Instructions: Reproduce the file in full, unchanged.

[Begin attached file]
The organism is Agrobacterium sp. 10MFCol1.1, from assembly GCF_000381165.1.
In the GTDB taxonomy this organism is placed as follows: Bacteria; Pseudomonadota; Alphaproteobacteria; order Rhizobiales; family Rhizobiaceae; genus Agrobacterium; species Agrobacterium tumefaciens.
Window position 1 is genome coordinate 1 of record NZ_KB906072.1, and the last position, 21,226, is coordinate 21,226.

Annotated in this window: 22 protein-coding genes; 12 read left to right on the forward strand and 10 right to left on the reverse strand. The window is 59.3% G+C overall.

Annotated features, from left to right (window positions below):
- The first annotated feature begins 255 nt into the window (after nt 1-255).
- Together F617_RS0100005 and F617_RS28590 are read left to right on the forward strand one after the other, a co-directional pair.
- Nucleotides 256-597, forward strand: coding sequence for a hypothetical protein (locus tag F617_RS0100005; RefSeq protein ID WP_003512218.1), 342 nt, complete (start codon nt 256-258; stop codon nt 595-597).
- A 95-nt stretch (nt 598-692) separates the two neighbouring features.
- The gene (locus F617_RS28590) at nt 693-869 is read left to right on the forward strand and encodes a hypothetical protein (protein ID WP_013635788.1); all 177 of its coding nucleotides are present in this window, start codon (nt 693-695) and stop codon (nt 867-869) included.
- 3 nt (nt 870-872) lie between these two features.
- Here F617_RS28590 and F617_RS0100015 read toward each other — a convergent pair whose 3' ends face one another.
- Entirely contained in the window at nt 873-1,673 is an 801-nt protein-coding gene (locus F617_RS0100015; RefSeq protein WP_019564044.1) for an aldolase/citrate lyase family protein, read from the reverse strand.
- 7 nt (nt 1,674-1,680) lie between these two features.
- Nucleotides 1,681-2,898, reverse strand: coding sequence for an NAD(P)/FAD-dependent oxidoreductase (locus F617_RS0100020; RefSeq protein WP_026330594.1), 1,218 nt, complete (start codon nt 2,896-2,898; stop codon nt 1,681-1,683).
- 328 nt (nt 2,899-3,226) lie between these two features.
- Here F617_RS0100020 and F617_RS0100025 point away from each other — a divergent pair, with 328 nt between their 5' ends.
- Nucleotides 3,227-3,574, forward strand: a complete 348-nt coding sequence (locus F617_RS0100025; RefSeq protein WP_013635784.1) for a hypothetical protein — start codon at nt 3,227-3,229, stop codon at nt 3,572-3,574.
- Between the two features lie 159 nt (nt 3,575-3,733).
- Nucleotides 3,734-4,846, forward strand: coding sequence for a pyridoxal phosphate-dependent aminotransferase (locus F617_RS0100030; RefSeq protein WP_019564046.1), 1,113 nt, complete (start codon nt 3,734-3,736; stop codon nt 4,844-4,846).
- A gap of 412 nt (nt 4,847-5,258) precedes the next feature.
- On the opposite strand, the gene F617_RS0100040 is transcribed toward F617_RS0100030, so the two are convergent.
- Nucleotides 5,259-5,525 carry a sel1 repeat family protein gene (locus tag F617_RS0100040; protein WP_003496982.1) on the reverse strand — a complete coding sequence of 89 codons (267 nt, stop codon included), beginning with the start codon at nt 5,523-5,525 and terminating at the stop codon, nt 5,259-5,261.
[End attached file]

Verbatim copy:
The organism is Agrobacterium sp. 10MFCol1.1, from assembly GCF_000381165.1.
In the GTDB taxonomy this organism is placed as follows: Bacteria; Pseudomonadota; Alphaproteobacteria; order Rhizobiales; family Rhizobiaceae; genus Agrobacterium; species Agrobacterium tumefaciens.
Window position 1 is genome coordinate 1 of record NZ_KB906072.1, and the last position, 21,226, is coordinate 21,226.

Annotated in this window: 22 protein-coding genes; 12 read left to right on the forward strand and 10 right to left on the reverse strand. The window is 59.3% G+C overall.

Annotated features, from left to right (window positions below):
- The first annotated feature begins 255 nt into the window (after nt 1-255).
- Together F617_RS0100005 and F617_RS28590 are read left to right on the forward strand one after the other, a co-directional pair.
- Nucleotides 256-597, forward strand: coding sequence for a hypothetical protein (locus tag F617_RS0100005; RefSeq protein ID WP_003512218.1), 342 nt, complete (start codon nt 256-258; stop codon nt 595-597).
- A 95-nt stretch (nt 598-692) separates the two neighbouring features.
- The gene (locus F617_RS28590) at nt 693-869 is read left to right on the forward strand and encodes a hypothetical protein (protein ID WP_013635788.1); all 177 of its coding nucleotides are present in this window, start codon (nt 693-695) and stop codon (nt 867-869) included.
- 3 nt (nt 870-872) lie between these two features.
- Here F617_RS28590 and F617_RS0100015 read toward each other — a convergent pair whose 3' ends face one another.
- Entirely contained in the window at nt 873-1,673 is an 801-nt protein-coding gene (locus F617_RS0100015; RefSeq protein WP_019564044.1) for an aldolase/citrate lyase family protein, read from the reverse strand.
- 7 nt (nt 1,674-1,680) lie between these two features.
- Nucleotides 1,681-2,898, reverse strand: coding sequence for an NAD(P)/FAD-dependent oxidoreductase (locus F617_RS0100020; RefSeq protein WP_026330594.1), 1,218 nt, complete (start codon nt 2,896-2,898; stop codon nt 1,681-1,683).
- 328 nt (nt 2,899-3,226) lie between these two features.
- Here F617_RS0100020 and F617_RS0100025 point away from each other — a divergent pair, with 328 nt between their 5' ends.
- Nucleotides 3,227-3,574, forward strand: a complete 348-nt coding sequence (locus F617_RS0100025; RefSeq protein WP_013635784.1) for a hypothetical protein — start codon at nt 3,227-3,229, stop codon at nt 3,572-3,574.
- Between the two features lie 159 nt (nt 3,575-3,733).
- Nucleotides 3,734-4,846, forward strand: coding sequence for a pyridoxal phosphate-dependent aminotransferase (locus F617_RS0100030; RefSeq protein WP_019564046.1), 1,113 nt, complete (start codon nt 3,734-3,736; stop codon nt 4,844-4,846).
- A gap of 412 nt (nt 4,847-5,258) precedes the next feature.
- On the opposite strand, the gene F617_RS0100040 is transcribed toward F617_RS0100030, so the two are convergent.
- Nucleotides 5,259-5,525 carry a sel1 repeat family protein gene (locus tag F617_RS0100040; protein WP_003496982.1) on the reverse strand — a complete coding sequence of 89 codons (267 nt, stop codon included), beginning with the start codon at nt 5,523-5,525 and terminating at the stop codon, nt 5,259-5,261.